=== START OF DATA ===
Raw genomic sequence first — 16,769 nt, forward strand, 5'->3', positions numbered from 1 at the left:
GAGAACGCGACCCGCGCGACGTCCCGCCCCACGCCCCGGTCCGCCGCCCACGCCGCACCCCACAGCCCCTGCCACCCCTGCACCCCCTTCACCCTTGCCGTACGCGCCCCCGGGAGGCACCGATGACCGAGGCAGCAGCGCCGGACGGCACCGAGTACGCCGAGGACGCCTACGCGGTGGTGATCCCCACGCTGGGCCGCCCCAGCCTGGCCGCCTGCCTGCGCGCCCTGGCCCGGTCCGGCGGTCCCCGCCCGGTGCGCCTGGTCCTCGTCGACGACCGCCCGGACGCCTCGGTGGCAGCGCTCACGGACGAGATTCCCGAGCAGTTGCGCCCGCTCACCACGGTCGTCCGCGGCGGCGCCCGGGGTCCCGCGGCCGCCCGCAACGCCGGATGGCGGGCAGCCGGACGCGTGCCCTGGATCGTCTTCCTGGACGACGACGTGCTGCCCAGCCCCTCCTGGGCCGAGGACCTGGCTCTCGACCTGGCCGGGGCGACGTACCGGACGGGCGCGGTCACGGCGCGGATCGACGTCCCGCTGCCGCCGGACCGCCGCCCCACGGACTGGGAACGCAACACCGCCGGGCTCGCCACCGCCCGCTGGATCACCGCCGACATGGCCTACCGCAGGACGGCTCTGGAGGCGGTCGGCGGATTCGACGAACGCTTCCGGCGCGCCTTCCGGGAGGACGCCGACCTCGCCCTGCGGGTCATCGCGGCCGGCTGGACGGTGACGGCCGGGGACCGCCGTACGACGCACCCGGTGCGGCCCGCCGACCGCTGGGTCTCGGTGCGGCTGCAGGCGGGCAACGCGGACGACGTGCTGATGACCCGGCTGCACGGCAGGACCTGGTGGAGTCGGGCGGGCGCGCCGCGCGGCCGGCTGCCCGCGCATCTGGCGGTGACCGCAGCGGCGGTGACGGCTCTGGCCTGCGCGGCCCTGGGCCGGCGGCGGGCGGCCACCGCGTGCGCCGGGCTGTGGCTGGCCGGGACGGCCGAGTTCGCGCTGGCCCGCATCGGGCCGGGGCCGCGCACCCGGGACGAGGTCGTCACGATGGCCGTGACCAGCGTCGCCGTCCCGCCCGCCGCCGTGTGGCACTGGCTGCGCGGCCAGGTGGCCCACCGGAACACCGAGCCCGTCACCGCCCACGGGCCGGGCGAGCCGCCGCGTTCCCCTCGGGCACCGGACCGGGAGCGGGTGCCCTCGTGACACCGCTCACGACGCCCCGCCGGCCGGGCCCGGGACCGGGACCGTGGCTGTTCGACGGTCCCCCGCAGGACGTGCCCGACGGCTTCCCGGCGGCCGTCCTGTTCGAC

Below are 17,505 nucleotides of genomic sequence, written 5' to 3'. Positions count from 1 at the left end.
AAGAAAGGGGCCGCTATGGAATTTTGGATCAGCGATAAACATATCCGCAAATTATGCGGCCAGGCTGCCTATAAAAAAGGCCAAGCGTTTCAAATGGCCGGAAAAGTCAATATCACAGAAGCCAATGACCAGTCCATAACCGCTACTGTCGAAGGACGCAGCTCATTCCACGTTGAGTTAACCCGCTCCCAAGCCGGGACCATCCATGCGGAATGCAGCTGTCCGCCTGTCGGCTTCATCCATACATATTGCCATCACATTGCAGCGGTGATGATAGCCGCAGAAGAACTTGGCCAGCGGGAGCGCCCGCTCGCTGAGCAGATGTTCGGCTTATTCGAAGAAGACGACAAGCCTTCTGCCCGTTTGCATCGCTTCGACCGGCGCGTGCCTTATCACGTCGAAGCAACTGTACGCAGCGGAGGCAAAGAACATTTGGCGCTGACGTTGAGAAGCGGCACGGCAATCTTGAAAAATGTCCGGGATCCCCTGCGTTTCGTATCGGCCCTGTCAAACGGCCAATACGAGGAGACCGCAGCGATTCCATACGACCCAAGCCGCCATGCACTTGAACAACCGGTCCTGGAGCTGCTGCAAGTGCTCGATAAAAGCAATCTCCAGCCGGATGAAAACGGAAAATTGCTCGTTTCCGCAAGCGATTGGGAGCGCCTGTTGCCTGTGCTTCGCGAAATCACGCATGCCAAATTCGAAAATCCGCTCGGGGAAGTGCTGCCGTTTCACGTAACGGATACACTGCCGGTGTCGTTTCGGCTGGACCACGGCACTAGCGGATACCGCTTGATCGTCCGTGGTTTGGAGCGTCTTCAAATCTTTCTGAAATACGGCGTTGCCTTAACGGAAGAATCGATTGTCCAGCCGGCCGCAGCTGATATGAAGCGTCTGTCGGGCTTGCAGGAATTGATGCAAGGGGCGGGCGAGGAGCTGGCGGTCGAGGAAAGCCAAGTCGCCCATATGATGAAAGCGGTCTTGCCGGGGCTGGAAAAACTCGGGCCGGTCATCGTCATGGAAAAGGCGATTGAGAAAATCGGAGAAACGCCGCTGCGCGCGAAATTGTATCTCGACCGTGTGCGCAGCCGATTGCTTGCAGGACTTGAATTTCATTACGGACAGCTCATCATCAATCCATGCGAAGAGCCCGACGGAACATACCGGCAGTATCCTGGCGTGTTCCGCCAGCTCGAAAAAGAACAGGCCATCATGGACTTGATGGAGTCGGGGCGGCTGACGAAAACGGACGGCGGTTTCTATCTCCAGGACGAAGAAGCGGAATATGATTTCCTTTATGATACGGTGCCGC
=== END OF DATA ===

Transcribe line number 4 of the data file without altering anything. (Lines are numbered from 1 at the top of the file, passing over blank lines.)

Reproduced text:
AAGAAAGGGGCCGCTATGGAATTTTGGATCAGCGATAAACATATCCGCAAATTATGCGGCCAGGCTGCCTATAAAAAAGGCCAAGCGTTTCAAATGGCCGGAAAAGTCAATATCACAGAAGCCAATGACCAGTCCATAACCGCTACTGTCGAAGGACGCAGCTCATTCCACGTTGAGTTAACCCGCTCCCAAGCCGGGACCATCCATGCGGAATGCAGCTGTCCGCCTGTCGGCTTCATCCATACATATTGCCATCACATTGCAGCGGTGATGATAGCCGCAGAAGAACTTGGCCAGCGGGAGCGCCCGCTCGCTGAGCAGATGTTCGGCTTATTCGAAGAAGACGACAAGCCTTCTGCCCGTTTGCATCGCTTCGACCGGCGCGTGCCTTATCACGTCGAAGCAACTGTACGCAGCGGAGGCAAAGAACATTTGGCGCTGACGTTGAGAAGCGGCACGGCAATCTTGAAAAATGTCCGGGATCCCCTGCGTTTCGTATCGGCCCTGTCAAACGGCCAATACGAGGAGACCGCAGCGATTCCATACGACCCAAGCCGCCATGCACTTGAACAACCGGTCCTGGAGCTGCTGCAAGTGCTCGATAAAAGCAATCTCCAGCCGGATGAAAACGGAAAATTGCTCGTTTCCGCAAGCGATTGGGAGCGCCTGTTGCCTGTGCTTCGCGAAATCACGCATGCCAAATTCGAAAATCCGCTCGGGGAAGTGCTGCCGTTTCACGTAACGGATACACTGCCGGTGTCGTTTCGGCTGGACCACGGCACTAGCGGATACCGCTTGATCGTCCGTGGTTTGGAGCGTCTTCAAATCTTTCTGAAATACGGCGTTGCCTTAACGGAAGAATCGATTGTCCAGCCGGCCGCAGCTGATATGAAGCGTCTGTCGGGCTTGCAGGAATTGATGCAAGGGGCGGGCGAGGAGCTGGCGGTCGAGGAAAGCCAAGTCGCCCATATGATGAAAGCGGTCTTGCCGGGGCTGGAAAAACTCGGGCCGGTCATCGTCATGGAAAAGGCGATTGAGAAAATCGGAGAAACGCCGCTGCGCGCGAAATTGTATCTCGACCGTGTGCGCAGCCGATTGCTTGCAGGACTTGAATTTCATTACGGACAGCTCATCATCAATCCATGCGAAGAGCCCGACGGAACATACCGGCAGTATCCTGGCGTGTTCCGCCAGCTCGAAAAAGAACAGGCCATCATGGACTTGATGGAGTCGGGGCGGCTGACGAAAACGGACGGCGGTTTCTATCTCCAGGACGAAGAAGCGGAATATGATTTCCTTTATGATACGGTGCCGC